I have guests for dinner tonight and thankfully they have made themselves comfortable. I, on the other hand, have a problem. Looking over my personal wine collection a few things have immediately come to mind. First, at a glance it isn't much of a collection any more. The ever decreasing size tells me, that much like my bank account, I've been making more withdrawals than deposits. Second, I have good taste in wine. This leads directly to the third and most troubling thought. Of the remaining wines, what is good to drink?
Years ago, when this blog was in its infancy I wouldn't have grasp the complexity of that question. Even though I knew some wine can "mature" with age, I hadn't yet to experience the difference. Even further back in my history, prior to this blog, life was much simpler. If I was thirsty for wine and if a bottle was in reach, the only debate I'd have about a wine's readiness to drink was if a cork was still in the bottle's neck. Of course, with the wide distribution of screw tops these days life gets ever easier. (But that leads to an even bigger debate.) As I examine each individual bottle remaining in my collection my concern is; is this wine ready to drink or not to drink.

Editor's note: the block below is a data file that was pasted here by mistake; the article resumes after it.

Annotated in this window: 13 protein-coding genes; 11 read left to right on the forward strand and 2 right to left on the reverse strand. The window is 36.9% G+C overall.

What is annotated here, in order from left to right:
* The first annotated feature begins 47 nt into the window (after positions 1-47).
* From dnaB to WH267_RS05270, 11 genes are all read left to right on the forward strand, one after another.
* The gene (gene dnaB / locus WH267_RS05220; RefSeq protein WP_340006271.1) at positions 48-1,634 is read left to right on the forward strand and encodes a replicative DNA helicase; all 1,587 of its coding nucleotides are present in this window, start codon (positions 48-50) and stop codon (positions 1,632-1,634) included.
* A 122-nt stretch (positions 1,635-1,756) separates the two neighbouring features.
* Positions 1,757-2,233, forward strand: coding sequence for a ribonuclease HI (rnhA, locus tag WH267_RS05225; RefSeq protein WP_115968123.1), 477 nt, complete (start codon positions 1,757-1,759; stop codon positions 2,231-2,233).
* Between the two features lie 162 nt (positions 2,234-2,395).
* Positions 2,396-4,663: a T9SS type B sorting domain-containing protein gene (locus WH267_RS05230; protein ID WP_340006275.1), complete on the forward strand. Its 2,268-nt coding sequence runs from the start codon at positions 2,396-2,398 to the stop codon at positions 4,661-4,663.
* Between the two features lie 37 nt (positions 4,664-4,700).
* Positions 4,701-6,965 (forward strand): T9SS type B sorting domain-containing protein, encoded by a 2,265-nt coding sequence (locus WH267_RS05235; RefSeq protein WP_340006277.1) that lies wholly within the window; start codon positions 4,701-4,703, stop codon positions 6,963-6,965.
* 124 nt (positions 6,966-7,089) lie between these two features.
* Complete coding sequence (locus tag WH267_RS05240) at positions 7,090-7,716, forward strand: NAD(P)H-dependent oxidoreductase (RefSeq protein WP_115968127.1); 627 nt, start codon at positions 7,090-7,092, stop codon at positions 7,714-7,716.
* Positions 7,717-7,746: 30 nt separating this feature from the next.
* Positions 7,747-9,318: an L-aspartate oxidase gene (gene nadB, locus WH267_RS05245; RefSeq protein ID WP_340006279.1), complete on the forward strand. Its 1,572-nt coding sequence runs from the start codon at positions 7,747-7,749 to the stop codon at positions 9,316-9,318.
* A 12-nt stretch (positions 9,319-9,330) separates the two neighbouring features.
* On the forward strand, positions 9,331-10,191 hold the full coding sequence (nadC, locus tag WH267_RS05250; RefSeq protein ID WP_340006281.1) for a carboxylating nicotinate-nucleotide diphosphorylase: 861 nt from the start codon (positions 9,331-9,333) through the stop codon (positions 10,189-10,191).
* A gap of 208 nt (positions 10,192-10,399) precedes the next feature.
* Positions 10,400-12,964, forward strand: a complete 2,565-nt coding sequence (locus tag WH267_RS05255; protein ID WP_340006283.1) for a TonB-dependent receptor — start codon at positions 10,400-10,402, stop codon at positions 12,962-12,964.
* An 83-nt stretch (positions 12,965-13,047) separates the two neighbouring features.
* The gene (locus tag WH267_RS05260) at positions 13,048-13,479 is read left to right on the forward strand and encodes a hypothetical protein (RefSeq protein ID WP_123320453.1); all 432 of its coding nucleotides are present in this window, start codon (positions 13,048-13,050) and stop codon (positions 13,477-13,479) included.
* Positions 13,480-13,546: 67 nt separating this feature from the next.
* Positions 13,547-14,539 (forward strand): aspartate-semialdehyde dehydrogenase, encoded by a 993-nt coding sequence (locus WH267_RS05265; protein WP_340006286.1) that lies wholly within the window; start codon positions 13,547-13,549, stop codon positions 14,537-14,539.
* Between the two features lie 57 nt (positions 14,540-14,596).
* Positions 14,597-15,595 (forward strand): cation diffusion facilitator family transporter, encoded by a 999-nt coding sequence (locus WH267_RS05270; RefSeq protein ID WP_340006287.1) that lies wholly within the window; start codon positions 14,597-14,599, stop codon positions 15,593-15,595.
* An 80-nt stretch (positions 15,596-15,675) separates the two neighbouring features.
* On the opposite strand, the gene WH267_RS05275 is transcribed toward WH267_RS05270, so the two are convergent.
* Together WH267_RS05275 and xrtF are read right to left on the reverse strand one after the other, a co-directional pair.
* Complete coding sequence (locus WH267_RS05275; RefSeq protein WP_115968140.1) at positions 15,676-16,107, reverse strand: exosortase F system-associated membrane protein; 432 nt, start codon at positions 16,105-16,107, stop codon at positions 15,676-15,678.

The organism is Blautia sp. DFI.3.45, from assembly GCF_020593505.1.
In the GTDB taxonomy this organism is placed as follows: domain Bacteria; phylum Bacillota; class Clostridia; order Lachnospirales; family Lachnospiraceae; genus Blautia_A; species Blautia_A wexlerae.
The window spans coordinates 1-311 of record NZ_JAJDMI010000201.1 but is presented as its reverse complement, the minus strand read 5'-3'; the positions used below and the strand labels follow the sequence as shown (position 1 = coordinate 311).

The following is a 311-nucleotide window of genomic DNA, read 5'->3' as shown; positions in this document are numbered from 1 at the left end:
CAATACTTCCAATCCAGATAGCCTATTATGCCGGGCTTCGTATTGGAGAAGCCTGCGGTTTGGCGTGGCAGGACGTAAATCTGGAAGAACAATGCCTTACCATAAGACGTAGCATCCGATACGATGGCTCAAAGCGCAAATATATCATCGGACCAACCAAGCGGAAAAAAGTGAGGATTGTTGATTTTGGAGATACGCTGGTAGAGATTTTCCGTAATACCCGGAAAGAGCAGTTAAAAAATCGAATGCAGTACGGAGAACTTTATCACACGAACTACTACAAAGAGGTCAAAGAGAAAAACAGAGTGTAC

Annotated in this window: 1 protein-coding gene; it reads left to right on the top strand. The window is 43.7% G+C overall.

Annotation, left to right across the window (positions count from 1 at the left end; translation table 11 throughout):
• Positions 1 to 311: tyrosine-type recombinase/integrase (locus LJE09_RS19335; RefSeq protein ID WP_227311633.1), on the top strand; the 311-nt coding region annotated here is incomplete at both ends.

One of my guest, noticing me frozen in thought, hands me an open beer and prepares to listen to the details of my internal debate.
In attempts to bring my quandary to life, I site a few examples from current events to illustrate my point. On this evening of fun, with good friends and delicious food, I could easily throw caution to the wind. I could frivolously opening the first bottle to find my hand, all the while thinking, drink it young and enjoy. Wine for goodness sake is made to be enjoyed not deified. In fact, their is no better example of celebrating the joy of wine for wine sake than the third Thursday of November. The day which marks the official arrival of new wine, Beaujolais Nouveau. However, one must remember for every action their is an equal and opposite reaching. One need look no further than tomorrow's Sotheby auction to understand the value of patience. Wine is about passion. It is not an indulgent tramp to please one's fancy. Wine was created to enlighten one's experience. A good wine will make a meal more enjoyable, a great wine makes moments monumental.
After hearing me out, my friend cracks us a couple more beers so we can continue to stare at the wine collection. As I take a sip I wonder what my other guests are drinking.